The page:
SYOSSET, N.Y. (CBSNewYork) — Computer-based testing will resume Thursday in elementary and middle schools across New York state after technical problems shut down the system on Tuesday.

The state blames the problem on “memory overload.” The flawed rollout is another strike against already unpopular school assessments, CBS2’s Carolyn Gusoff reported.

Paper and pencil is old school. The computer-based version of the English Language Arts assessment is supposed to be the future. But schools volunteering to be among the first in New York call the rollout a mess.

A litany of technical glitches forced the state to suspended testing Wednesday in grades 3-8.

(Photo: CBS2)

“Children are putting data and answering the questions on the computers and then the computers are freezing and then the children are crying or are upset,” parent advocate Tory Vine said.

MORENY Test Score Delay Has Students, Parents Stressed On Education Options

Some students couldn’t even log on for over an hour, or complete the entire test. Then, results were lost.

State Education Commissioner MaryEllen Elia said Wednesday the system has been fixed. The problem stemmed from having too many users at one time. Testing will resume Thursday for grades 5-8.

But now Questar Assessment, the vendor, has explaining to do.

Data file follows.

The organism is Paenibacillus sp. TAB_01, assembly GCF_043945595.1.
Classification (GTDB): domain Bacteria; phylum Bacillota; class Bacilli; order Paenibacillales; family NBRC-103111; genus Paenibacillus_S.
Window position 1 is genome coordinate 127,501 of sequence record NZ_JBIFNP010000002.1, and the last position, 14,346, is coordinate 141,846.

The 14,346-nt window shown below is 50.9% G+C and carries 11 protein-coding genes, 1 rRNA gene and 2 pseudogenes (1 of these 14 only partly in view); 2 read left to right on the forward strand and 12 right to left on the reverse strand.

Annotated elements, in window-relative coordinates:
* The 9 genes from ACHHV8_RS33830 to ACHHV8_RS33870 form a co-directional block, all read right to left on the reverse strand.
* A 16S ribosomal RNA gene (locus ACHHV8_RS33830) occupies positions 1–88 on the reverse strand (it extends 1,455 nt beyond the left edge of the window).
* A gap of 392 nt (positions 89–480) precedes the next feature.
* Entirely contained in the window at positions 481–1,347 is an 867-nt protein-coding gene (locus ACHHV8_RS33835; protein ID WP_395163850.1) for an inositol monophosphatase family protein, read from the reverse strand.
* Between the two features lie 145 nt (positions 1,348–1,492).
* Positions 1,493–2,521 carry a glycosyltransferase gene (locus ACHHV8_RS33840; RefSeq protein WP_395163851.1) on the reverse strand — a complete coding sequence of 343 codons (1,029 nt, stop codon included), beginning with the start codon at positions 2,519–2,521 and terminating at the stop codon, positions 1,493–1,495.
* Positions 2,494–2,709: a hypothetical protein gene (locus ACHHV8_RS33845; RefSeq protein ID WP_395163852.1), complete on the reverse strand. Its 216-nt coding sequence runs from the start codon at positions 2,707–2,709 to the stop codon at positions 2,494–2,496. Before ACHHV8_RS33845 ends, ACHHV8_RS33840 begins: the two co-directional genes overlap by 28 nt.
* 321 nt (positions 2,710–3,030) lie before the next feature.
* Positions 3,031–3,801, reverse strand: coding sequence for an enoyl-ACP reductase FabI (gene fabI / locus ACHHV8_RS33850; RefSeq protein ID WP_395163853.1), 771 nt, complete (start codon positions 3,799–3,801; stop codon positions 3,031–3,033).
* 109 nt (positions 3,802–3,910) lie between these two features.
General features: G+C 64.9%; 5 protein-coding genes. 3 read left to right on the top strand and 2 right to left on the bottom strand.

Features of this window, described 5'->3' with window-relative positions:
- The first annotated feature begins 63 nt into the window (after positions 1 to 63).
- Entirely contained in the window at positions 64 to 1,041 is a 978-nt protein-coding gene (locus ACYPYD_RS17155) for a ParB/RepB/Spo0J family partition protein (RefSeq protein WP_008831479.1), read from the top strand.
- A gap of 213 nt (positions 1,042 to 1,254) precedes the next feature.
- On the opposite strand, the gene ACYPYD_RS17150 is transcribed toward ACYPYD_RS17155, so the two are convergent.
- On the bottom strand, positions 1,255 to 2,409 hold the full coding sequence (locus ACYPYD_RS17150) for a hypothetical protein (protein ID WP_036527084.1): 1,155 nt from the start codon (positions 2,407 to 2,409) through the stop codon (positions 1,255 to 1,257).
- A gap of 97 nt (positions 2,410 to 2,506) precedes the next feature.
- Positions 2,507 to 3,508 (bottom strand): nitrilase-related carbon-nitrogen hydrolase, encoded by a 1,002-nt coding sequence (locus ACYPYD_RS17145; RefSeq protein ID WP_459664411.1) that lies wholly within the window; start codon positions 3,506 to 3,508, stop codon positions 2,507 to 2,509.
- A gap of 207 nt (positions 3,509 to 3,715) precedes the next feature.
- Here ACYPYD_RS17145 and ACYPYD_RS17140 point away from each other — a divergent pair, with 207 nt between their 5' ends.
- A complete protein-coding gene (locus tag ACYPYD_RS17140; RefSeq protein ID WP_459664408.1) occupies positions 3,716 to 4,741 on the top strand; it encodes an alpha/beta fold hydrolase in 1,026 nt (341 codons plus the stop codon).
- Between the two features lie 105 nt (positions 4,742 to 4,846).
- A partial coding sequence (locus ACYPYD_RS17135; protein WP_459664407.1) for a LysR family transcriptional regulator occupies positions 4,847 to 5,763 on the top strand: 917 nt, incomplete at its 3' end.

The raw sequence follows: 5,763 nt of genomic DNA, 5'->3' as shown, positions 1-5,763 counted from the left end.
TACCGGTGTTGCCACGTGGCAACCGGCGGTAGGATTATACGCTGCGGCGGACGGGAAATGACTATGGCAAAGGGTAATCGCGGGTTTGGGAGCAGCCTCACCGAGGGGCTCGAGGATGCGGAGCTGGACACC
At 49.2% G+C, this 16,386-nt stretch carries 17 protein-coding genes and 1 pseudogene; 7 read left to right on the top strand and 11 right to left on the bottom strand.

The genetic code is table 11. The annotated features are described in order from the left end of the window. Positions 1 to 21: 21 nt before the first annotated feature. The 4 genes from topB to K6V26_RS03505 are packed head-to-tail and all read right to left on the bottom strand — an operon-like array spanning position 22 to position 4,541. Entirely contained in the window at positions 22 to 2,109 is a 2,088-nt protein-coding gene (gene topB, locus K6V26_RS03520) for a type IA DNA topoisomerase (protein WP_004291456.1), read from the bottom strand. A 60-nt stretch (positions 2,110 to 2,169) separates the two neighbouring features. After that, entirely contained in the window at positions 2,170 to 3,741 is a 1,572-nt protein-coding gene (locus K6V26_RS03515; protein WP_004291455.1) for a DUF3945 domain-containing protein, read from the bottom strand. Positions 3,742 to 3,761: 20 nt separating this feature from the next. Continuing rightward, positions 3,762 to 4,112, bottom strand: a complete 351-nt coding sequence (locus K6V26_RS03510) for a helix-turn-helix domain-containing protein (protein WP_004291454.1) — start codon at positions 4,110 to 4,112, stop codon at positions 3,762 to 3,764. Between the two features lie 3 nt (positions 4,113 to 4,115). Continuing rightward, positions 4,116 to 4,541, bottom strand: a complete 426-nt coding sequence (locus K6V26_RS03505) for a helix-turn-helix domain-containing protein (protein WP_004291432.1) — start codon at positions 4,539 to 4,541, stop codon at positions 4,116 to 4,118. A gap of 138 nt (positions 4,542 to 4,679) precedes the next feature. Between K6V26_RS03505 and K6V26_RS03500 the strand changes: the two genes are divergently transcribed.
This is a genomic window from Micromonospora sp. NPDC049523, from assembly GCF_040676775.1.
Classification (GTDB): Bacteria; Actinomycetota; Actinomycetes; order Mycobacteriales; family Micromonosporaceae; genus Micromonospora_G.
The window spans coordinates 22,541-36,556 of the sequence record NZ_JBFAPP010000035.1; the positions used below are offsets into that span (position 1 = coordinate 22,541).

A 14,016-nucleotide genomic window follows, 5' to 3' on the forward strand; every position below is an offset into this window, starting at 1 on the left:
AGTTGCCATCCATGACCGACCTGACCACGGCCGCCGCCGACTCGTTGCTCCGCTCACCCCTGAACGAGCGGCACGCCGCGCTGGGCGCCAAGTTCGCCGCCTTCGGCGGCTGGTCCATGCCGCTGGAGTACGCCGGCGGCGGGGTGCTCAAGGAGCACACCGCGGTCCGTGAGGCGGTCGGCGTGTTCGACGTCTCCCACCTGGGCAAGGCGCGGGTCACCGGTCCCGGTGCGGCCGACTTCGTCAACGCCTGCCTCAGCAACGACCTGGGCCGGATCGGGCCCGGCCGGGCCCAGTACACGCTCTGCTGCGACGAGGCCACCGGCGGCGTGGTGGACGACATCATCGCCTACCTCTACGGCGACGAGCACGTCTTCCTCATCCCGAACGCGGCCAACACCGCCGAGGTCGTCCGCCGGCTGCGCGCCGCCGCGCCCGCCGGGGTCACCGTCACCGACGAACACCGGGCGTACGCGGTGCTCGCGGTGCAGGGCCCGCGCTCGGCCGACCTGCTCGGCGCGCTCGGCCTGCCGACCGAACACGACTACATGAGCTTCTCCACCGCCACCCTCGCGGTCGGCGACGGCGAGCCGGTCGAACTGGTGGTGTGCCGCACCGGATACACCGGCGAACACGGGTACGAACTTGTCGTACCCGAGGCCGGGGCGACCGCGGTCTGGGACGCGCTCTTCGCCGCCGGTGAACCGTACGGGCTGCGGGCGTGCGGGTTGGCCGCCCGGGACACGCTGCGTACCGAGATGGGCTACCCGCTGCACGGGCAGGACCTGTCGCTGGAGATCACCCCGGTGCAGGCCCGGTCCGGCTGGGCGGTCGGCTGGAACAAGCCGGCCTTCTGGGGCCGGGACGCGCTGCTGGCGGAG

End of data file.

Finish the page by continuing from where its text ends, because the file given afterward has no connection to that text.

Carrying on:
“There is no excuse for the difficulties experienced by schools administering computer-based testing,” Commissioner Elia said. “We are holding Questar accountable for its failure to deliver the services required in our contract with them.”

In White Plains, School Superintendent Joseph Ricca said the disruption further erodes trust in the state testing system.

“Folks are working hard, getting ready for these assessments, and when they roll out and don’t work it creates a lot of apprehension, additional stress and doesn’t put a lot of confidence in the process,” Ricca said.

The digital version of assessments is supposed to reduce test time and improve accuracy, but now even supporters have doubts.

“Given the experiences of this year and some problems last year, we have come to doubt whether the path we are on now will ever lead to where we hope to get,” said Bob Lowry, director of the New York Council of School Superintendents.

“If you’re going to assess our children, you have to get your act together,” Vine added.

In Syosset, the school superintendent is essentially asking the state to throw out the test for children who had to endure the technical glitches, adding they should not be required to take the test again.

Commissioner Elia said no students will be asked to retake the test. Schools that wish to return to a paper test will be allowed to do so.

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